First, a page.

What we have here is a trio of folkish releases (tri-folk-cta of releases?) that aren’t all that connected except by their vague (sometimes not so vague) folkiness. Well two of them came out on the same label but I’ll just ignore that connection for now. All are pretty great and add or develop a different dimension of “folk”—I used it a million times in the opening sentence, what’s one more gonna hurt.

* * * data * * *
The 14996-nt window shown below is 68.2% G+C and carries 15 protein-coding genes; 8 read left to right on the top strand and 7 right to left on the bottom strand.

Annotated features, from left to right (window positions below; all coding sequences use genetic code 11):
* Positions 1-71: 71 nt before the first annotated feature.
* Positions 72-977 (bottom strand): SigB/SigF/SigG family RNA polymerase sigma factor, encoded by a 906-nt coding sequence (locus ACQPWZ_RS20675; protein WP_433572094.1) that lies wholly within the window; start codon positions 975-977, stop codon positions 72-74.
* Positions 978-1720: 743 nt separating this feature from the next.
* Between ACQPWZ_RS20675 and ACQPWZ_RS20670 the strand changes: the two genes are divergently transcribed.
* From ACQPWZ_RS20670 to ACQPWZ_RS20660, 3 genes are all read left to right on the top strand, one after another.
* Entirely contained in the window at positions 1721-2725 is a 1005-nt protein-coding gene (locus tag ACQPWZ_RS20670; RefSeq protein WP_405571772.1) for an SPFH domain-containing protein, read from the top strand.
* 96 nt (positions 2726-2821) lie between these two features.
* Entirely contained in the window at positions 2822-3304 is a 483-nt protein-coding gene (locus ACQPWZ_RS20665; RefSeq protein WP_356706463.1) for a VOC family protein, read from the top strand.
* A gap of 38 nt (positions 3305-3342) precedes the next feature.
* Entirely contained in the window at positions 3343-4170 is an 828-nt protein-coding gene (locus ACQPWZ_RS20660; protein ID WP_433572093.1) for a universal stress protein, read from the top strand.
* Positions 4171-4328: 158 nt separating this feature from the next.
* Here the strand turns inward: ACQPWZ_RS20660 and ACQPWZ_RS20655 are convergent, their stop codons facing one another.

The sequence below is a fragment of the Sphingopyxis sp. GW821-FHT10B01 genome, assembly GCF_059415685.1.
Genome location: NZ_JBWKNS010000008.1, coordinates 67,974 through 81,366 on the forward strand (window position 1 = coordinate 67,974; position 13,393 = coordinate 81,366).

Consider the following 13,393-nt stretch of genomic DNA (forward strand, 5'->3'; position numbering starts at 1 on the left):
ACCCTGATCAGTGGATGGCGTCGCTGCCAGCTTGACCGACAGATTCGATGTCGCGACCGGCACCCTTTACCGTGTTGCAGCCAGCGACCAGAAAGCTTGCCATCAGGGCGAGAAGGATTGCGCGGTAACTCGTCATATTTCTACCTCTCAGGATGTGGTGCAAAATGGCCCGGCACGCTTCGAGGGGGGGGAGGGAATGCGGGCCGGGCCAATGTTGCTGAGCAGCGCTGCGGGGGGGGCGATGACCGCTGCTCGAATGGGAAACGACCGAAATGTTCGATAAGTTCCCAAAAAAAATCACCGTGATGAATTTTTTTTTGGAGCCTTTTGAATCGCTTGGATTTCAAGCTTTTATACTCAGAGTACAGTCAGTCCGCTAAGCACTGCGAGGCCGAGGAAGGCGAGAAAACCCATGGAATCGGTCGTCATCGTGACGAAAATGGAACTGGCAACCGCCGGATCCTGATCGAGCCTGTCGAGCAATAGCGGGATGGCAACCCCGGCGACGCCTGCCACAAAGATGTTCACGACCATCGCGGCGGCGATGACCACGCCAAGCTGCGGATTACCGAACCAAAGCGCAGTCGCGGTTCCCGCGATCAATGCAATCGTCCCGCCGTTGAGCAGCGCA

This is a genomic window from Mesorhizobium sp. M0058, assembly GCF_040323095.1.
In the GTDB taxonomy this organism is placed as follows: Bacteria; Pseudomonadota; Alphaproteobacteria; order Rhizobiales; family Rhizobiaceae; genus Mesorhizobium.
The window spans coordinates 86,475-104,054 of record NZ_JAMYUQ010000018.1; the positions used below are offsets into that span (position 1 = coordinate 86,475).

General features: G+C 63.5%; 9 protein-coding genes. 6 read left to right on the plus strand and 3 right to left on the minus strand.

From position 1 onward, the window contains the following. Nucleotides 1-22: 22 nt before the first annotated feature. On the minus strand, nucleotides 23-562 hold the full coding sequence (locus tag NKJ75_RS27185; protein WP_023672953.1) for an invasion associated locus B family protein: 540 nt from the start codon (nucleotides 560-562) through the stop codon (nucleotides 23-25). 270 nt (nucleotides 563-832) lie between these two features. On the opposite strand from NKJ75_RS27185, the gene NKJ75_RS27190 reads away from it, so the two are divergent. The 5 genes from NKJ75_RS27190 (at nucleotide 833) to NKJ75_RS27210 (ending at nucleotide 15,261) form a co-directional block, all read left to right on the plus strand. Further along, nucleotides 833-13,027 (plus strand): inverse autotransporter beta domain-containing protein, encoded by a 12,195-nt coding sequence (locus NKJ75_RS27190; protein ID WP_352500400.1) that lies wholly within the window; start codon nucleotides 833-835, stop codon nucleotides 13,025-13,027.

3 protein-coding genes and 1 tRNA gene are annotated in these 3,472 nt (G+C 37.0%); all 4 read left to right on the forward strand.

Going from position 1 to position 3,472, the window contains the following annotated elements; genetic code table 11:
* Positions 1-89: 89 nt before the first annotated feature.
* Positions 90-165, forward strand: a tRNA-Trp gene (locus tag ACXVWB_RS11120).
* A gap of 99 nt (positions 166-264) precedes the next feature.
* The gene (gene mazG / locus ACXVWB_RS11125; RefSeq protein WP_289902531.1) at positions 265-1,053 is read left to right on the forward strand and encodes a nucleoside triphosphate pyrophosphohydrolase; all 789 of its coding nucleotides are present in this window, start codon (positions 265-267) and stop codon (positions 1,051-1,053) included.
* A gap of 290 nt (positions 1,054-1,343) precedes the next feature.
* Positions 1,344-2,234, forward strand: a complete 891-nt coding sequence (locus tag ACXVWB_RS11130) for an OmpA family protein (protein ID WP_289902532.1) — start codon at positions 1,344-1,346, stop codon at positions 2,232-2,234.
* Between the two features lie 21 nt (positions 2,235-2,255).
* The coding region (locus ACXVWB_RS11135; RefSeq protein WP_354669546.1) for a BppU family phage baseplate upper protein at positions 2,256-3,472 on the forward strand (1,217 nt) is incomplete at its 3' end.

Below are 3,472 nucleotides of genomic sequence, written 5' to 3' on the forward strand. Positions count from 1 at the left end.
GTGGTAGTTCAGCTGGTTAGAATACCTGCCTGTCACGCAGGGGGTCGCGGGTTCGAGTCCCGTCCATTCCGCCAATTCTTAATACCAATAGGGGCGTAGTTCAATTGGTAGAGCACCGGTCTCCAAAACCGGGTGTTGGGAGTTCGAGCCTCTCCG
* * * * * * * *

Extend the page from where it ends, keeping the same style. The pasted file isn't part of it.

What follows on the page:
Xzibit number A: Witch Choir by Fantastic Magic. Leave it to Nate Rulli over at Abandon Ship to be the man to hook me up with something I never knew existed and never knew I needed so badly. This tape flat out rules, murdering the competition with one fell swoop. These guys have an uncanny accuracy with words, this tape is fantastic, magical and sounds like the sweetest damn bunch of witches you ever heard. I’m reminded a bit of the Cherry Blossoms but where they jam (and jam unbelievably well) on zany hillbilly ground, Fantastic Magic have a lightly tripped out, free floating and totally bewitching vibe. And just like the Blossoms they are totally addicting. The tape runs through 10 tracks in 25 minutes so it’s not really worth singling specific ones cause they fly by so fast and, really how can you pick out highlights when the whole thing is a highlight. I’ll try though, at the end of the A-side there is a brilliant Morricone inspired spaghetti western breakdown, and throughout the rest of the tape you’ll hear dreamy forest lullabies (especially the album opener), lots of lo-fi lushness, dazzling, ear catching melody after melody after melody (and so on…) courtesy of voice, guitar, trumpet, and, um, everything else they play. I’m not fucking around here, you gotta hear this. I’ve forgotten how many times I’ve listened to it and its always new and great and with the melodic hooks continuously popping up in my mind and on my lips. I will say two things though; one, there is some pretty high pitched singing on here in spots which initially took a bit of getting used to, but it isn’t annoying or anything. The other is there is a free jam on the second side that goes on a bit too long but it’s still short anyway, so really not much to complain about actually. But no matter, go buy this before these guys are big stars and on Paw Tracks or something. Highly recommended. One of my favorite things all year. And it only costs 5 bucks postpaid! Small price to pay for an eternal smile on yr face. And word from Nate is that he hopes to have a Fantastic Magic LP out by the end of the year, so start drooling, I already have.